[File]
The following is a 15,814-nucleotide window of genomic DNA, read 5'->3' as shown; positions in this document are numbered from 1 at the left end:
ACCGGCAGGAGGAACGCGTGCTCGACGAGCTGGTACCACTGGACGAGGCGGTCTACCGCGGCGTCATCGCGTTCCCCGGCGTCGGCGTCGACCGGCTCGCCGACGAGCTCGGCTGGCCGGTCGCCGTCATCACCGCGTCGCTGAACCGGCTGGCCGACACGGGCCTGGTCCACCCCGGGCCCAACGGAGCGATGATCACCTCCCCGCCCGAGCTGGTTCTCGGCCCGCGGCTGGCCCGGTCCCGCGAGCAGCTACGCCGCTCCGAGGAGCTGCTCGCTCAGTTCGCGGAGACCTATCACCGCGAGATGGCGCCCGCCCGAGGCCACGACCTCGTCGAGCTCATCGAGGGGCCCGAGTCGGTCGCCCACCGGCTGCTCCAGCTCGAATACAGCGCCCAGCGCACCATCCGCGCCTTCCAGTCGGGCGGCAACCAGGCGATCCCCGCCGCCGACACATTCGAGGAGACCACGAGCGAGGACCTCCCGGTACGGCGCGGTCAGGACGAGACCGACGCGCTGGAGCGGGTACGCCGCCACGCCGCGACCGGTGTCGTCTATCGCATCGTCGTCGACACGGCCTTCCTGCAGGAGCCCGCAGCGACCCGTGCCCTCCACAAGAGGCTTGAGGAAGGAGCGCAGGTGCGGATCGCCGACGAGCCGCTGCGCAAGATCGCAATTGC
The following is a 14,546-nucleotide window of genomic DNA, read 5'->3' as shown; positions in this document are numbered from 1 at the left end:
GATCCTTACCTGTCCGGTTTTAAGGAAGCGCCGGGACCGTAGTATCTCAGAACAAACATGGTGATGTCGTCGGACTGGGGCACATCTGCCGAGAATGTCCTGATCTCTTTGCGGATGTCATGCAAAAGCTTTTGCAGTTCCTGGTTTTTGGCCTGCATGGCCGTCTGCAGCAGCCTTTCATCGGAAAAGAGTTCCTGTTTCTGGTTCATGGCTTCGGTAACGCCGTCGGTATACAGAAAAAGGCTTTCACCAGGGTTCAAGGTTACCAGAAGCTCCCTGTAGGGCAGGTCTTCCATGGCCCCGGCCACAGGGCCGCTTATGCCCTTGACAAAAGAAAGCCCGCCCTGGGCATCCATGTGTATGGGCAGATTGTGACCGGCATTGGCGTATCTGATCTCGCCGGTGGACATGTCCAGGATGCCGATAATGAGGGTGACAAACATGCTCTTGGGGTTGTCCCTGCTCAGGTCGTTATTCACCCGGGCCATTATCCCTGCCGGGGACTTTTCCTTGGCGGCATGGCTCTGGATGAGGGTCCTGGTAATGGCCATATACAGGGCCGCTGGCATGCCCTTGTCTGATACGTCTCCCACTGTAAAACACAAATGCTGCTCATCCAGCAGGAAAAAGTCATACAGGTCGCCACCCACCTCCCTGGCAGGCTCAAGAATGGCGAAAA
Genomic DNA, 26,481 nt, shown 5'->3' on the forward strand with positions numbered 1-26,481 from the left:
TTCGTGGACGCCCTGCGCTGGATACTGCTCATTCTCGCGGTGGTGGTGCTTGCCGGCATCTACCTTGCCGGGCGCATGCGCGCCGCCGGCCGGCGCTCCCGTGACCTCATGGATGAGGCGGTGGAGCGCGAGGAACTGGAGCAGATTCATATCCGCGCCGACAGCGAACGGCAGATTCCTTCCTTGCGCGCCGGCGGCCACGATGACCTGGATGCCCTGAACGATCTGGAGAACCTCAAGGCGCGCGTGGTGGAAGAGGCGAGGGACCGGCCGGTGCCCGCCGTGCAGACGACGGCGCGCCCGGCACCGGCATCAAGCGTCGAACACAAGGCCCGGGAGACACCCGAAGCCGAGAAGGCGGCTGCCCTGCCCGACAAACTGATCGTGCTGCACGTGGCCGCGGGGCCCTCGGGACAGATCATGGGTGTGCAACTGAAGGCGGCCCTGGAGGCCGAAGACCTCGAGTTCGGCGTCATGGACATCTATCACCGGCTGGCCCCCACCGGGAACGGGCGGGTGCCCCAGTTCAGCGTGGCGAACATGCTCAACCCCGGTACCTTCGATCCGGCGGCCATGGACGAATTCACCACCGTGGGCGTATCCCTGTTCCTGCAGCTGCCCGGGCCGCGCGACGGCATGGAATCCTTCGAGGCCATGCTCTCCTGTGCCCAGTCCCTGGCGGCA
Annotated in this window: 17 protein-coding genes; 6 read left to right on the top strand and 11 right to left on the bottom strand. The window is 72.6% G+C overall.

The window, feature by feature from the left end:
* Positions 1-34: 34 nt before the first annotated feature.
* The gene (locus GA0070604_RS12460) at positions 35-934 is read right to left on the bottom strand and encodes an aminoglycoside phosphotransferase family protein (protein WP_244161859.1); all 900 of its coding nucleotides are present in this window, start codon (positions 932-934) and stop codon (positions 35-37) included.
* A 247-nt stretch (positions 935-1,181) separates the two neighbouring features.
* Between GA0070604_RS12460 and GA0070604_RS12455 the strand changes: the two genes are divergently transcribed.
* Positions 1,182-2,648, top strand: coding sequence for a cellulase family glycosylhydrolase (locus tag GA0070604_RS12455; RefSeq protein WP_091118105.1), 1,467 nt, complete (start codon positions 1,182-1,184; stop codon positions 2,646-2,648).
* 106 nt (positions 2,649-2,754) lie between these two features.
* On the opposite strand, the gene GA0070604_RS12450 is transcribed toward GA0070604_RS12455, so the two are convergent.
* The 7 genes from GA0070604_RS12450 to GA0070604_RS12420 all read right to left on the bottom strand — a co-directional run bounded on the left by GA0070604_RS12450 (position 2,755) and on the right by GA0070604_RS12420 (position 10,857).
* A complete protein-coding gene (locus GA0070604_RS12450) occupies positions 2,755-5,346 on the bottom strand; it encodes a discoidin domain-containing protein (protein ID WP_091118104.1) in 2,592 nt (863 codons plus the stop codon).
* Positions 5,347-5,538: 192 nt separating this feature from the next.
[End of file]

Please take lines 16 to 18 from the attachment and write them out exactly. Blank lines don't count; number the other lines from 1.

* The 7 genes from GA0070604_RS12450 to GA0070604_RS12420 all read right to left on the bottom strand — a co-directional run bounded on the left by GA0070604_RS12450 (position 2,755) and on the right by GA0070604_RS12420 (position 10,857).
* A complete protein-coding gene (locus GA0070604_RS12450) occupies positions 2,755-5,346 on the bottom strand; it encodes a discoidin domain-containing protein (protein ID WP_091118104.1) in 2,592 nt (863 codons plus the stop codon).
* Positions 5,347-5,538: 192 nt separating this feature from the next.